Keiko Shigihara, 58, soaks up the summer sun as she looks over her property in the village of Iitate in Fukushima Prefecture, from where she evacuated after the meltdowns at the Fukushima No. 1 nuclear power plant following the March 2011 earthquake and tsunami.
The land where her home used to be is now an empty lot. Cherry trees and oak trees are the only things left.
Shigihara remembers the days when she used to make homemade salted cherry blossoms and rice cakes wrapped in oak leaves.
“It’s sad but there’s nothing to be done now except look forward,” said Shigihara, who evacuated to the city of Fukushima after the calamity.
Iitate’s Nagadoro administrative district, where her home was located, was designated a no-go zone due to its high radiation levels. But the Environment Ministry later designated the district as an area where radiation-tainted soil removed as part of the decontamination process would be reused to fill the land for farming.
The project is slated to begin by March 2021.
Shigihara was born in the town of Futaba, which is located on the coastline of Fukushima Prefecture — one of the areas hardest hit during the 2011 earthquake.
After graduating from high school in Futaba, she met Yoshiyuki, now 59, a native of Iitate, and the two married. She moved into his home, where her in-laws also lived, in Nagadoro in 1988 and helped out with farming. She raised her two daughters there, too.
The Nagadoro district, which is located in the southern part of the village, is a well-preserved area surrounded by mountains.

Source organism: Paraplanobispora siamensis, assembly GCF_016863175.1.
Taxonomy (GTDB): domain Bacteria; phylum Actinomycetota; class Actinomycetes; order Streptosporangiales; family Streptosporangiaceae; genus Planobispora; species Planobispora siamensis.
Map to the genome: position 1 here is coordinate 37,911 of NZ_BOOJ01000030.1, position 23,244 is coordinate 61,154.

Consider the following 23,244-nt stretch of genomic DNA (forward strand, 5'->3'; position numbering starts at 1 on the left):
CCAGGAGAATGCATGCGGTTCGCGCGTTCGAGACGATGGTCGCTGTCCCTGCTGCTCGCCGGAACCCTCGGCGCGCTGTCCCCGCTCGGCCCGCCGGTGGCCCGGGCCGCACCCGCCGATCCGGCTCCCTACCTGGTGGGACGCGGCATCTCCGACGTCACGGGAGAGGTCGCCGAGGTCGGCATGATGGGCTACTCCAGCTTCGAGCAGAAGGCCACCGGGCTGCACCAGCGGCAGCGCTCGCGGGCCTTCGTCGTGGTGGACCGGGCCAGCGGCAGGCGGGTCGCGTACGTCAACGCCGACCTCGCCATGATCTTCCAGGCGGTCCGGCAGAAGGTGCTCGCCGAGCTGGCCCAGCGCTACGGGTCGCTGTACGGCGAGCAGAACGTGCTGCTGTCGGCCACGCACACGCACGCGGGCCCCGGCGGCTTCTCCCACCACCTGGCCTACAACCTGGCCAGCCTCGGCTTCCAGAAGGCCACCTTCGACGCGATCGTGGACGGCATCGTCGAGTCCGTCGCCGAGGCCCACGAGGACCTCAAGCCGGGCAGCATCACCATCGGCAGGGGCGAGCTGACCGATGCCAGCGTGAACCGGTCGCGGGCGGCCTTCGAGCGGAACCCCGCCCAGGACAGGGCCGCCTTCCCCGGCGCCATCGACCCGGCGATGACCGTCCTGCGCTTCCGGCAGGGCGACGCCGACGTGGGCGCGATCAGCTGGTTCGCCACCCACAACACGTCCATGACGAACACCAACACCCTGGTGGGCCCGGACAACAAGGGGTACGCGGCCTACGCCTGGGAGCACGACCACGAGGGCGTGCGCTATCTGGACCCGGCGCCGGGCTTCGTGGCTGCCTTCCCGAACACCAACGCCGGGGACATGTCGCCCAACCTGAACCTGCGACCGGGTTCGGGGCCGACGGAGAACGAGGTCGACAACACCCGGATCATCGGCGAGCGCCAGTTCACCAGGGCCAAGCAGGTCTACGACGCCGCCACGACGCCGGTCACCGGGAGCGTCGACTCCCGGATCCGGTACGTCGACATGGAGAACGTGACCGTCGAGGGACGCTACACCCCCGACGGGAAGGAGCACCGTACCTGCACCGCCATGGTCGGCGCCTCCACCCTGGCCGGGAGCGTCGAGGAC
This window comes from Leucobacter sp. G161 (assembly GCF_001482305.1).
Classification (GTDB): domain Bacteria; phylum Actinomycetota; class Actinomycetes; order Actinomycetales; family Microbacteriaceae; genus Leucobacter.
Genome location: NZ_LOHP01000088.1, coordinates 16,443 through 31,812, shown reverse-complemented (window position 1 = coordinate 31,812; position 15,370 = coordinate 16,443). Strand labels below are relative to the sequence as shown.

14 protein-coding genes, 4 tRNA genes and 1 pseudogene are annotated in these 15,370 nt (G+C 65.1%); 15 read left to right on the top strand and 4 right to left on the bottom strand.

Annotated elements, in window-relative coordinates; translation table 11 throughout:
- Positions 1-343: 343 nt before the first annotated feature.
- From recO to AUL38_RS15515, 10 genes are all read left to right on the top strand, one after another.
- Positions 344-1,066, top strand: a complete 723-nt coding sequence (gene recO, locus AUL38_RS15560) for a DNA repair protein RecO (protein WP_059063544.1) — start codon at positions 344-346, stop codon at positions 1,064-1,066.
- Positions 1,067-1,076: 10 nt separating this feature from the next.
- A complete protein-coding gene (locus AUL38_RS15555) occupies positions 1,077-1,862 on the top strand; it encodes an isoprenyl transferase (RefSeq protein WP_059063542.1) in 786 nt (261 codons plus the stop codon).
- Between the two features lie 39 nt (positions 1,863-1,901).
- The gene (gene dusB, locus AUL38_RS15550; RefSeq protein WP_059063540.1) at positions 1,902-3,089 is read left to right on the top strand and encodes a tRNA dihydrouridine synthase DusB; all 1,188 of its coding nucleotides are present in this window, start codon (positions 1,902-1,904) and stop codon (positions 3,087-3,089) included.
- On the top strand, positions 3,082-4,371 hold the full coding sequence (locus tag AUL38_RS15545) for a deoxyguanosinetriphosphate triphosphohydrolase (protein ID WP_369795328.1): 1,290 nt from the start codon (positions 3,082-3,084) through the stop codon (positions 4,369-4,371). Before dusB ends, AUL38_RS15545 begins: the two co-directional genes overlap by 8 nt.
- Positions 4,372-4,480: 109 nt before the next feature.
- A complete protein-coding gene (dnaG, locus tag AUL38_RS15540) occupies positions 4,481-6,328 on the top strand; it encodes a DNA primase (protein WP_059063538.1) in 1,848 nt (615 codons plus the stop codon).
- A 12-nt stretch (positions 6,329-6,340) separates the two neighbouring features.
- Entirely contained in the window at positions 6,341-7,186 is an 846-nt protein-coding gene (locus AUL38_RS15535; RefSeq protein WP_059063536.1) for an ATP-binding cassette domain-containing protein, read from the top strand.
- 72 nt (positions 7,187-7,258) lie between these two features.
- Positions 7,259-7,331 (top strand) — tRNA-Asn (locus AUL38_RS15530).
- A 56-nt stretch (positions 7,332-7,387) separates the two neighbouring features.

Different types of fish can be found in the nearby Hiso River, and Shigihara often made meals with fresh vegetables grown in the fields or plucked from the mountainsides.
“I bet you’re glad you married someone living in Iitate,” Shigihara’s late father-in-law used to say.
That peaceful lifestyle was upended in 2011. Life in evacuation, bleak as it was, continued for years, and the family did not know if they could ever return or what would happen to their home.
But, at the end of 2016, the government said, out of the blue, that it was planning to bury the contaminated soil to create arable land.
“Contaminated soil was supposed to be taken to an intermediate storage facility” where it’s preserved safely, Shigihara said. She was worried whether it was safe to bury it in the ground.
Naturally, the plan drew concern from local residents.
Deliberation between the central government, the village and its residents spanned a year.
Local residents were worried about whether it was possible for people to live there again if they were to go ahead with the project, or that a damaging reputation would haunt agricultural products harvested there.
But the government pressed on, saying it will be an experimental case to reuse contaminated soil in local areas. The government ensured it would also closely monitor radiation levels in the air and conduct tests to make sure the produce is safe.
In the end, locals gave in and the project was given the green light in November 2017.
In April 2018, 186 hectares of the Nagadoro administrative district’s 1,080 hectares were designated for the project. The village of Iitate proposed in May to lift evacuation orders.
At the end of last year, Shigihara’s cherished home was demolished for the plan. Watching it be torn down would have been too painful, so she waited to return until after it was done.
“Anything to help my hometown recover,” she said.
Fresh produce is being cultivated nearby and experiments have been conducted to plant crops on contaminated soil without adding a layer of uncontaminated soil.
In the long wait for Nagadoro’s residents to return home, the clock has finally begun moving again.
This section features topics and issues covered by the Fukushima Minpo, the prefecture’s largest newspaper. The original article was published Aug. 10.